Depression: Can It Affect Your Fertility?
My partner and I have been trying to conceive for over a year. I am also suffering from depression, though I am not seeing a doctor or therapist for this condition. I recently read that depression can affect a woman's ability to conceive. Could this be true?Question:
Research studies have documented the correlation between stress and infertility since the 1980s. The usefulness of such information has lagged because the focus has been on vague definitions of anxiety, rather than symptoms of depression. Recently, however, a refined look at depressive symptoms and their impact on biology has been enlightening, offering new hope and a mind/body approach that has proved to be a heartening success for some women.
Consider these findings:
- Women with a history of depressive symptoms reported twice the rate of subsequent infertility (Psychosomatic Medicine, 1995, vol. 57)
- Women with depression, when treated showed a 60 percent viable pregnancy rate within six months, contrasting with 24 percent when depression went untreated. (Journal of American Medical Womens Association, 1999, vol.54)
- Women who experienced depression following the failure of their first in vitro fertilization (IVF), had much lower pregnancy rates that their non depressed counterparts during their second IVF cycle (Journal of Psychosomatic Research, 1993, vol. 37)
- A mind/body program can be a helpful adjunct to IVF. A study in Fertility Sterility (1998, vol. 69) suggests that because mind/body programs are effective for reducing negative emotions that may impair IVF success, IVF patients should be offered this type of program.
The Mind/Body Connection Between Depression and Fertility
Stress brought on by anxiety and/or depression can alter immune function. We have all heard about how the effects of depression can lower our immunity, making us more vulnerable to colds and other viruses during emotionally stressful periods. It is not such a stretch to discover that a suppressed immune system can adversely affect our ability to conceive.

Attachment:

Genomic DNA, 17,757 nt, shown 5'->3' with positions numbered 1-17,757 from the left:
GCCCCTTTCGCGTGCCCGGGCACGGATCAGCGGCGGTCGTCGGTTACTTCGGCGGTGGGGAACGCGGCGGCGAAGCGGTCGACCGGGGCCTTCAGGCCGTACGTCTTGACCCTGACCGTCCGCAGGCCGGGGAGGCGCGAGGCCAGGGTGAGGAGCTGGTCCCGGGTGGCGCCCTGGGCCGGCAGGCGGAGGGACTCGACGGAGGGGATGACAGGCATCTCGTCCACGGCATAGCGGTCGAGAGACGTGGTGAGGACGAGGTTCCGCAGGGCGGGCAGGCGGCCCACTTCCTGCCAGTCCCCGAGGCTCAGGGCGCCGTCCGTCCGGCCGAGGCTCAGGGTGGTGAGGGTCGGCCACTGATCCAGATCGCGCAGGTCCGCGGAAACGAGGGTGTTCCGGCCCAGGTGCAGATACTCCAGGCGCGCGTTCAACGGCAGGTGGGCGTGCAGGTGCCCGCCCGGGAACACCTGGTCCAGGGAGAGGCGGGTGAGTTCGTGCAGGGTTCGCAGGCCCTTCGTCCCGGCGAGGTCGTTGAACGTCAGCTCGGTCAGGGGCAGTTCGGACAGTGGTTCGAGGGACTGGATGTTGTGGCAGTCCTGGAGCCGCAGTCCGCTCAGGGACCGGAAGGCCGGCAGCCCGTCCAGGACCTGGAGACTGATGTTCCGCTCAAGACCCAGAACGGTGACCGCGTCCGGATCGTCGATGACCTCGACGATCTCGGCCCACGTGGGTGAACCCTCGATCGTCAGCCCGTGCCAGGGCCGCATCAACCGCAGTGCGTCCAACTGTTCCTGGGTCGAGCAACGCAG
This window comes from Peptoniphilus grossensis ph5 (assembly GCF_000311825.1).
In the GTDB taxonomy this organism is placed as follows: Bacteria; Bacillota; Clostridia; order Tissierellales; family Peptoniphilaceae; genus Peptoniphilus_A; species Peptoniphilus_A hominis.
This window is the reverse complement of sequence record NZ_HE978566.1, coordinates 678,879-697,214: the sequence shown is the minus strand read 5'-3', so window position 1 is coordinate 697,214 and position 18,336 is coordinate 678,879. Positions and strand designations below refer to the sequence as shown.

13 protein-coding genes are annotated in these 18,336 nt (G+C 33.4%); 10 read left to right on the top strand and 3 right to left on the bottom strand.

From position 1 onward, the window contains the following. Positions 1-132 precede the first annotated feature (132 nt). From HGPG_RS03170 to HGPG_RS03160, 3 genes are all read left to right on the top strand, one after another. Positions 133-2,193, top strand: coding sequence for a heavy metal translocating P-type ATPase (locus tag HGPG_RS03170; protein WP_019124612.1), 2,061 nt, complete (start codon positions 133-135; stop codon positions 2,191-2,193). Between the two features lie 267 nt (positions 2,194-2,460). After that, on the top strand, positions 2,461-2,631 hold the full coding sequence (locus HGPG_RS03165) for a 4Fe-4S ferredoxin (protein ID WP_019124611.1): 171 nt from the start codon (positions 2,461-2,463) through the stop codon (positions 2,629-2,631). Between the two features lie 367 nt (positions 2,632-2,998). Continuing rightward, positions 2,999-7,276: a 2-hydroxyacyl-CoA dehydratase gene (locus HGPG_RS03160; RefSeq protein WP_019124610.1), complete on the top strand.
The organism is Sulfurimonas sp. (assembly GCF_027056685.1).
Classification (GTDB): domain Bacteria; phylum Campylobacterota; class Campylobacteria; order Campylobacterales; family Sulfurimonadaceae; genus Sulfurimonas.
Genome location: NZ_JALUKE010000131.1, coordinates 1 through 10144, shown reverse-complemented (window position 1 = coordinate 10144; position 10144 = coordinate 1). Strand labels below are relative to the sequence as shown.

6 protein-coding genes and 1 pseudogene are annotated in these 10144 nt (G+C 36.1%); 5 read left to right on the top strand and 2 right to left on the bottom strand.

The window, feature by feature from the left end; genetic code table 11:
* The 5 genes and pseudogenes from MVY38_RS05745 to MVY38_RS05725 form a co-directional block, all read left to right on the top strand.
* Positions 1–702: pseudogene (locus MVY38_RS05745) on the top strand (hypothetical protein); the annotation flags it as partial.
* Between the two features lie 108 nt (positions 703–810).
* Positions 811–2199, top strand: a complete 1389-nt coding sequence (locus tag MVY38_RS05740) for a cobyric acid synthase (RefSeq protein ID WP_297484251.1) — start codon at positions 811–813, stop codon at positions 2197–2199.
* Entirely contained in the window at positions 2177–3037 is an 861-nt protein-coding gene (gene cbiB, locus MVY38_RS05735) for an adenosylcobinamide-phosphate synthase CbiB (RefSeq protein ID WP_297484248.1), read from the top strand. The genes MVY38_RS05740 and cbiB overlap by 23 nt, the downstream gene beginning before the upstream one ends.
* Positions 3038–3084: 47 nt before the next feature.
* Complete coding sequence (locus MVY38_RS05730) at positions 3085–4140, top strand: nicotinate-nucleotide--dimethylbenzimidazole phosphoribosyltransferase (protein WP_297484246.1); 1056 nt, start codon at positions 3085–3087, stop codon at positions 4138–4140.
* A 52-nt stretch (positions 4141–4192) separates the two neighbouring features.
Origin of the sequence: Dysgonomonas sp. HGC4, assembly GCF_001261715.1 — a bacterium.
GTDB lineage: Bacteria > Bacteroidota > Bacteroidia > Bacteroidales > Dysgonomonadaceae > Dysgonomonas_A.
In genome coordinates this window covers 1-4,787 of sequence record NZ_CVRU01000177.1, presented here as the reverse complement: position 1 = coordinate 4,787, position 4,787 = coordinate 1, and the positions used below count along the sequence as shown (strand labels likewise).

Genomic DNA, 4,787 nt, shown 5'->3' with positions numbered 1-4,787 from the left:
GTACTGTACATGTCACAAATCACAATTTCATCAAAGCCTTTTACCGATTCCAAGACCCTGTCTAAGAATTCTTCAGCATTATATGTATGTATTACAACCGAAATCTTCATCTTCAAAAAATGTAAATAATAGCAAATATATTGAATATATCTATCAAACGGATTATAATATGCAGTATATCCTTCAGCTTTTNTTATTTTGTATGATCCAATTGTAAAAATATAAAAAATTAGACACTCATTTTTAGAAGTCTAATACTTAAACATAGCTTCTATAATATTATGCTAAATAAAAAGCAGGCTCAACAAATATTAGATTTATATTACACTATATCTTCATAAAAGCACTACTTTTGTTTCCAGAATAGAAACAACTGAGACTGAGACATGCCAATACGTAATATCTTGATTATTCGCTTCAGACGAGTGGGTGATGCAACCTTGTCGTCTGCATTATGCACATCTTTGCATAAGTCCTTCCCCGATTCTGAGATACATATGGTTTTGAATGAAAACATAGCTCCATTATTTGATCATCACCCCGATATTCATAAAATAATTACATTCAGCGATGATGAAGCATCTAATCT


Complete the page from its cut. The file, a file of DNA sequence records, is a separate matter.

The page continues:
Reproduction is one of our most delicately balanced biological systems. Psychological stress can affect our ability to get pregnant on multiple levels, including inhibition of the hypothalamus that helps regulate hormonal levels, or over activation of the hypothalamus which can change the pituitary and adrenal responses. Since the pituitary regulates both how much of a hormone is made and how much is released in the body, its alteration can have dramatic effects on the hormonal balance necessary for ovulation, fertilization, tubal functioning or even successful implantation of the egg once it reaches the womb.
Infertility causes depression, but what about prevention? The bad news is that even when women have not been depressed previously, depression often occurs by the second to third year of infertility and does not return to normal levels until six years later. The good news is that researchers have recently become proactive in studying the effects of treatment for non depressed women BEFORE they get depressed.
A study reported in Reproductive Endocrinology (April 2000, vol. 73, issue 4), treated women who were in their second year of infertility and not yet depressed. The women who received group psychological interventions to stem the tide of depression caused by infertility, had significantly increased viable pregnancies compared to those who did not receive preventative treatment for depression.